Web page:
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August 20, 2010

Flipped Cat Anna Washes Up on Tonga

There are many false rumors flying around Tonga in relation to the capsizing of Anna.

© 2010 Scott Stolnitz

"Anna, the Atlantic 57 catamaran owned by Kelly Wright of Santa Fe, New Mexico, that flipped 125 miles from Niue in the South Pacific the first weekend in August, somehow managed to make her way unscathed through the East Reef passage of the outer reef at Vava’u, Tonga, then washed up against an island and was badly damaged," report Scott and Cindy Stolnitz of the Marina del Rey-based Switch 51 cat Beach House. "She’s now tied to a mooring in Neiafu, where she looks like "parallel submarines at Disneyland."

With Anna‘s arrival has come a lot more misinformation and baseless speculation. First off, the name of the cat is Anna, not Anna Valdivia as previously reported. Valdivia is the city in Chile where Awolplast, the builder of Anna and other Atlantic 55s and 57s, is located.

There have also been erroneous reports that Anna was a "giant Hobie Cat" that only weighed about 14,000 lbs, and her ultralight displacement contributed to her flipping. Designer Chris White assures us that the 14,000-lb weight rumor is complete nonsense, and that Anna weighed about 30,000 lbs when she went over. We have no doubt this is true, as Bob Smith’s Pantera, which has been sailing all over Mexico for years, weighs 14,000 lbs, and she’s only 44 feet, has a tiny salon, is ultra simple, and was built of carbon fiber.

There have also been reports that Anna‘s spinnaker was up when she flipped, so that she wasn’t just carrying a reefed main and a self-tacking jib. Apparently this belief was based on the fact that the spinnaker, or part of it, was seen at some point billowing around in the water. Only Wright and his crewmember Glen McConchie of Christchurch know for sure, but we believe their claims that the chute wasn’t up. After all, it was nighttime, there were only two of them, it had been squally, and rough weather had been forecast. Unless somebody says they found the halyard attached to the head of the chute and all the other spinny lines had been run, we’re not going to doubt Wright. It’s very easy to imagine that the chute had been in a bag on deck, and some or all of it had come out after more than 10 days of sloshing around in the ocean.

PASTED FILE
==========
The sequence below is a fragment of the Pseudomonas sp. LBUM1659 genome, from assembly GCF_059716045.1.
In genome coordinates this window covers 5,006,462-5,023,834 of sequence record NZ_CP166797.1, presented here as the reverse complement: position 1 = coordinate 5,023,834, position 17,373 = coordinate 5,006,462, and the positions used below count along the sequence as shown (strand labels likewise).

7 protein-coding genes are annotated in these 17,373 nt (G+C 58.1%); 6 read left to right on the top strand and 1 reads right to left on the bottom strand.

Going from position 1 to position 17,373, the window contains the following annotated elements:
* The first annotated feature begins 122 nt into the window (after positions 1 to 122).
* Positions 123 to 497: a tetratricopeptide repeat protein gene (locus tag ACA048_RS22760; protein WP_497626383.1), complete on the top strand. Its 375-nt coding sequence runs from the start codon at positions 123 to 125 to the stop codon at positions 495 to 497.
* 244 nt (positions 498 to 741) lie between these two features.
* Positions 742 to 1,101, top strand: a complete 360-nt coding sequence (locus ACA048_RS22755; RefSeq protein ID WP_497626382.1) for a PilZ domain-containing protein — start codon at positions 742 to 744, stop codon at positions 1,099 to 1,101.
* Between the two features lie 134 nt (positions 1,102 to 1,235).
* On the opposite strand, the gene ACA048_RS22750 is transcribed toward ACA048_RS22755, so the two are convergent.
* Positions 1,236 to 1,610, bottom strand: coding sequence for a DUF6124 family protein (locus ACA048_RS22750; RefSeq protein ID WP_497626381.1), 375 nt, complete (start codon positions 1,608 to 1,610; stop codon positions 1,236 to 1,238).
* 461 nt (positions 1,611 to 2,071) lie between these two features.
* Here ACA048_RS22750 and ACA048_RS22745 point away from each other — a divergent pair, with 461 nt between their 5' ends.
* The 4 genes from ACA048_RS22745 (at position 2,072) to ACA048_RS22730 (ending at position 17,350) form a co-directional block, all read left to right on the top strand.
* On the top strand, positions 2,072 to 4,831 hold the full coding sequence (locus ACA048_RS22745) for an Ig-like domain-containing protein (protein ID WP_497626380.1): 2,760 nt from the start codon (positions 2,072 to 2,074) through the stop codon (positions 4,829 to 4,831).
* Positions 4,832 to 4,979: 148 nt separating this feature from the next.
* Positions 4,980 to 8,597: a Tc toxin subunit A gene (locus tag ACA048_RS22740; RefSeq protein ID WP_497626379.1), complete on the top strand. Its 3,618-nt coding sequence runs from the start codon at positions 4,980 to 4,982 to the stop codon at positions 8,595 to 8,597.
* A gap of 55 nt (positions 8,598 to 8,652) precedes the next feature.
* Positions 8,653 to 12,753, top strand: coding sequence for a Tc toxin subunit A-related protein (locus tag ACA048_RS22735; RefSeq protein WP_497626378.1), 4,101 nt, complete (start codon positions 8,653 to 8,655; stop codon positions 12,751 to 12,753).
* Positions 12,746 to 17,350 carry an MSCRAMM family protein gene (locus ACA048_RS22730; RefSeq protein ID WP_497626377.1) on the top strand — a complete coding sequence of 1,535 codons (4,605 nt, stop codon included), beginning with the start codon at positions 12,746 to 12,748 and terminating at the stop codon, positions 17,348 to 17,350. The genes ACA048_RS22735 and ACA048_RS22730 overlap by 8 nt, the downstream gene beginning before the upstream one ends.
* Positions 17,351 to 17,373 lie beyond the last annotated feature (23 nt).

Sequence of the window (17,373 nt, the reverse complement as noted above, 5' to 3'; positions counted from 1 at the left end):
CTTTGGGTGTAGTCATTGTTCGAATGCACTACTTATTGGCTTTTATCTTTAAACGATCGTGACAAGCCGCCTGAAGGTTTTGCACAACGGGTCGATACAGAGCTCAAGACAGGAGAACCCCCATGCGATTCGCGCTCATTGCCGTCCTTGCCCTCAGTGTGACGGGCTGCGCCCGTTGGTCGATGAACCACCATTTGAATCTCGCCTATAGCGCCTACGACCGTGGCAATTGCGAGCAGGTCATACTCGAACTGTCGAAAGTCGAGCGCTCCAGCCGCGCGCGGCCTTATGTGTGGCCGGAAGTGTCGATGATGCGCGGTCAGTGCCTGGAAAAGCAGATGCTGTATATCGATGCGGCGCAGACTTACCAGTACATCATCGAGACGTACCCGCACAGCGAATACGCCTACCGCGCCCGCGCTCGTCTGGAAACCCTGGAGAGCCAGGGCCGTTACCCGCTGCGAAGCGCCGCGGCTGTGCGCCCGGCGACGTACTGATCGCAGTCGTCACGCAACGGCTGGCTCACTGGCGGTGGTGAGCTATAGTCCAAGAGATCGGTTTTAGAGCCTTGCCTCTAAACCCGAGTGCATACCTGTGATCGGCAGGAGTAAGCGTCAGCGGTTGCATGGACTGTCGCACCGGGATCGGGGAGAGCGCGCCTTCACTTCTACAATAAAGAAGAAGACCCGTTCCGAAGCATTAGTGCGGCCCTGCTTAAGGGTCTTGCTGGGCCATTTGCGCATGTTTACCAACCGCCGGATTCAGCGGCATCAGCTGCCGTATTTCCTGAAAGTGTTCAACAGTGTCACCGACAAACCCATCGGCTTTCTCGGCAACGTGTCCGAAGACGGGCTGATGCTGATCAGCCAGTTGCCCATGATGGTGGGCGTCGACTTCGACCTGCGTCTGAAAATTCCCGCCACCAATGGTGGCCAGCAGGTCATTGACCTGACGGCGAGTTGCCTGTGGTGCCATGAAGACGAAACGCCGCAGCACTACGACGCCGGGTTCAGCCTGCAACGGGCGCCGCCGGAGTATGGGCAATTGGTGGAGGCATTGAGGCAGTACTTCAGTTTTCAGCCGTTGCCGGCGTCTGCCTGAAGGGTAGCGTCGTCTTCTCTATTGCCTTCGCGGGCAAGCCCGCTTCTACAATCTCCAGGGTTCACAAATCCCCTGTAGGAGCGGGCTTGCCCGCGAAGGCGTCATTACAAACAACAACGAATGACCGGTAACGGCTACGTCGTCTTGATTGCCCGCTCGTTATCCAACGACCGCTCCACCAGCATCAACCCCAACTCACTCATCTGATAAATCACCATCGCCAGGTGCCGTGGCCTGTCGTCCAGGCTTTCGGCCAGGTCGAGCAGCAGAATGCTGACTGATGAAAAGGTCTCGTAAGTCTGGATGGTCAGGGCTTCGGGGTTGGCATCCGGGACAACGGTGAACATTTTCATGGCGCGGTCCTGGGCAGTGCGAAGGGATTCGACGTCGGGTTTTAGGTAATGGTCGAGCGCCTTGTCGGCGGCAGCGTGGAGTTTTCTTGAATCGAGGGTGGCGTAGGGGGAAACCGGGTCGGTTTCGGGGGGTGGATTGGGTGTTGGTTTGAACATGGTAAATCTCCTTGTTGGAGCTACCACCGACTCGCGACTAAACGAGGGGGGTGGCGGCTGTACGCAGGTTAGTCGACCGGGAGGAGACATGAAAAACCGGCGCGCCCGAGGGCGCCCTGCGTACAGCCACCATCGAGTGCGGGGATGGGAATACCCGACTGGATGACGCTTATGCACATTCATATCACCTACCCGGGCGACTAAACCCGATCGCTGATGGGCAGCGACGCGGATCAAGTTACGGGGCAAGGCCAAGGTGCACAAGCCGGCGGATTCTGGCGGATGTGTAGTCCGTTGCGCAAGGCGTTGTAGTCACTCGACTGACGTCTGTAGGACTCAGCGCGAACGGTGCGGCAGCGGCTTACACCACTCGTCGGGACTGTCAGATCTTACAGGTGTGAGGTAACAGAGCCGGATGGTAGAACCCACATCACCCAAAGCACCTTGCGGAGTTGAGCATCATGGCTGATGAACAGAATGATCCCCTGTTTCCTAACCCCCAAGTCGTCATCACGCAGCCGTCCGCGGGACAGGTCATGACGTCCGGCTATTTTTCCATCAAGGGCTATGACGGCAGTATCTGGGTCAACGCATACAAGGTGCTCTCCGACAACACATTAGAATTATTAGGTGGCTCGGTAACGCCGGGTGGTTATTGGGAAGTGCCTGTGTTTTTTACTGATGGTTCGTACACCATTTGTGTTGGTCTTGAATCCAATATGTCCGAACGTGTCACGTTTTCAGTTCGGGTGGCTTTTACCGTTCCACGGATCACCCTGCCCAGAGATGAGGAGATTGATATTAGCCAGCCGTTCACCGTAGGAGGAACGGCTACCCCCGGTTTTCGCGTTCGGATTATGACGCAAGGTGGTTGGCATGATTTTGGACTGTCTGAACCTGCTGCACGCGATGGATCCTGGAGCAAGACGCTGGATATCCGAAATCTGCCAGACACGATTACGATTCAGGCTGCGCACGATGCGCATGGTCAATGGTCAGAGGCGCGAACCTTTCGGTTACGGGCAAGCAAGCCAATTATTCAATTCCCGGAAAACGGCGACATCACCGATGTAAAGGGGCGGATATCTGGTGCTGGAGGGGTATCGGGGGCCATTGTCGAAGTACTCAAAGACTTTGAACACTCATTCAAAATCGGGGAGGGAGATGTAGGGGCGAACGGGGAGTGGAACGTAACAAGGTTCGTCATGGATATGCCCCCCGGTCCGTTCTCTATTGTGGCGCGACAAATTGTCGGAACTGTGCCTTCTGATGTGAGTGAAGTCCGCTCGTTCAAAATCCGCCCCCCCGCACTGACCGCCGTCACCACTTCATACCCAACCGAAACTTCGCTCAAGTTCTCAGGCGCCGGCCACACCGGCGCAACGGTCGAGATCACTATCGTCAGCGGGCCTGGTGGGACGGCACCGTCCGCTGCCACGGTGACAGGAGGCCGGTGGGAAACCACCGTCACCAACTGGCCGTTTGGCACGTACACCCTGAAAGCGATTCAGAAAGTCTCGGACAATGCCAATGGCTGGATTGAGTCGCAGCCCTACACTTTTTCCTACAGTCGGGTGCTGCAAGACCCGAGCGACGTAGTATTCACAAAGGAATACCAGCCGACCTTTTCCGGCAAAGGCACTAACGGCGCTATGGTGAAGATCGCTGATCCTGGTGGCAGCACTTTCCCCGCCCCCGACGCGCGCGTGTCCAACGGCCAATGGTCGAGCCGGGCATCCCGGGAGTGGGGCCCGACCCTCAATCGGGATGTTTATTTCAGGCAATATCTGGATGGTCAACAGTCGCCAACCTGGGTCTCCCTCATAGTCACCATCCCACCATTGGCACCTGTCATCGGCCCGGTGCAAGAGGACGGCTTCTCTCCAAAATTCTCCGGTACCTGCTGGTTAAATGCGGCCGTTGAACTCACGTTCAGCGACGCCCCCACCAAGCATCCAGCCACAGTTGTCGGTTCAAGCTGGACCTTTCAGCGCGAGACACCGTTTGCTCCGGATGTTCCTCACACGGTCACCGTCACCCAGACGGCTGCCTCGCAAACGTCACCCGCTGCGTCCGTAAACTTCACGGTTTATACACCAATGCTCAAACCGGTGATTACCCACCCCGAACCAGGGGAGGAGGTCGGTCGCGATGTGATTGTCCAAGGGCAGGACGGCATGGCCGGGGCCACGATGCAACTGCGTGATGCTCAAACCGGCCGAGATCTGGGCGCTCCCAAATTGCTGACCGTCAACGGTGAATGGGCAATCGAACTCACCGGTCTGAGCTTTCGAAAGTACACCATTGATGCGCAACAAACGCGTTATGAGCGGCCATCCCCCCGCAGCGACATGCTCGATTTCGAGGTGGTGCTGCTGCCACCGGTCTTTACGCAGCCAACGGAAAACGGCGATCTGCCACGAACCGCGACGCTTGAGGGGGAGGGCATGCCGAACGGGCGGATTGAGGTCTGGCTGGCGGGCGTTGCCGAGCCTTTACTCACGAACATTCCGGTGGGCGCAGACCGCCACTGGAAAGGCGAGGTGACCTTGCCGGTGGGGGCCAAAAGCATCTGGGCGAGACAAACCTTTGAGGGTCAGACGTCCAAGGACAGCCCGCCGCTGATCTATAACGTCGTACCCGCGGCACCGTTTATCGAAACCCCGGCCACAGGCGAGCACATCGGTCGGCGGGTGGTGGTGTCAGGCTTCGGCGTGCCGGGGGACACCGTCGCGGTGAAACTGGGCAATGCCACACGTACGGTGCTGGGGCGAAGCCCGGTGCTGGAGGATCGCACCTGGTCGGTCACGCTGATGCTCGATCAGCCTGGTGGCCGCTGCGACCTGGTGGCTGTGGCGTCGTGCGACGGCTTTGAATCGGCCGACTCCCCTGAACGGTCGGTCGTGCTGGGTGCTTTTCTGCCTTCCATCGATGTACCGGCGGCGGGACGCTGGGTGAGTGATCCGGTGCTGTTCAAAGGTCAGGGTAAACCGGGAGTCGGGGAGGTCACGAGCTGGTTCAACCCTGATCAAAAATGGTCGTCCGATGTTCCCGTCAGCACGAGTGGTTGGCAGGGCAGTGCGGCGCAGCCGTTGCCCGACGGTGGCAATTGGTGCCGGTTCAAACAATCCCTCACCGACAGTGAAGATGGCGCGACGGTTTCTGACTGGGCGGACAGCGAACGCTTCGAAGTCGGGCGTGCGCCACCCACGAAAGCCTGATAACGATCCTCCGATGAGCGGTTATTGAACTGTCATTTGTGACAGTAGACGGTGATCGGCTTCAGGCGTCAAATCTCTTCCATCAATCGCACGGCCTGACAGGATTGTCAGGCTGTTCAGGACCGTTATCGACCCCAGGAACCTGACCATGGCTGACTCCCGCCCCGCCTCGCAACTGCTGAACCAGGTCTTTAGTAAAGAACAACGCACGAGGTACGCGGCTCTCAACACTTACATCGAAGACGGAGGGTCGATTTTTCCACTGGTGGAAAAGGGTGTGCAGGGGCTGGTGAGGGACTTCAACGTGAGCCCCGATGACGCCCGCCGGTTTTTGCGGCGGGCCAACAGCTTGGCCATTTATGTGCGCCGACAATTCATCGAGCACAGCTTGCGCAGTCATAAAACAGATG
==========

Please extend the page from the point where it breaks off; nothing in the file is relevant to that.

One of the crew of Forum Pacific, the ship that rescued the crew of Anna, took some interesting video while picking up the crew of the cat. Check it out below, because it’s very interesting. You’ll see the two men, Wright and McConchie, each standing up next to a rudder as the ship approaches, one of the ship’s crew firing a really cool bucket-like device that shoots a line, and the two men climbing a ladder up the side of the ship.

The most amazing thing is how both Wright and McConchie, despite having been on the overturned cat for somewhere between 12 and 17 hours — reports have differed — looked like they had just come out of a very warm pool after a pleasant swim. Talk about being none the worse for the experience! As a result, the biggest lesson we’ve taken from the accident is that if you’re going to flip a cat, do it in the tropics. If you’re going to do it in cool or cold water, have a wetsuit or a survival suit handy.

A still from the video of Anna’s crew being rescued show Kelly Wright & Glen McConchie appearing almost as fresh as if they’d just gone for a quick swim.

Forum Pacific
©2010 Latitude 38 Media, LLC

There’s a rumor going around Tonga that the owner of Forum Pacific, which rescued the Anna crew, fired the captain. According to the rumor, the owner is mad that the skipper, having a 50-ton crane on the Forum Pacific, didn’t pick up the very valuable year-old cat. Don’t bet the farm on this rumor being even remotely true. Besides, judging from the sea conditions in the YouTube video, the cat would have been bashed to pieces had they tried to lift her aboard the ship.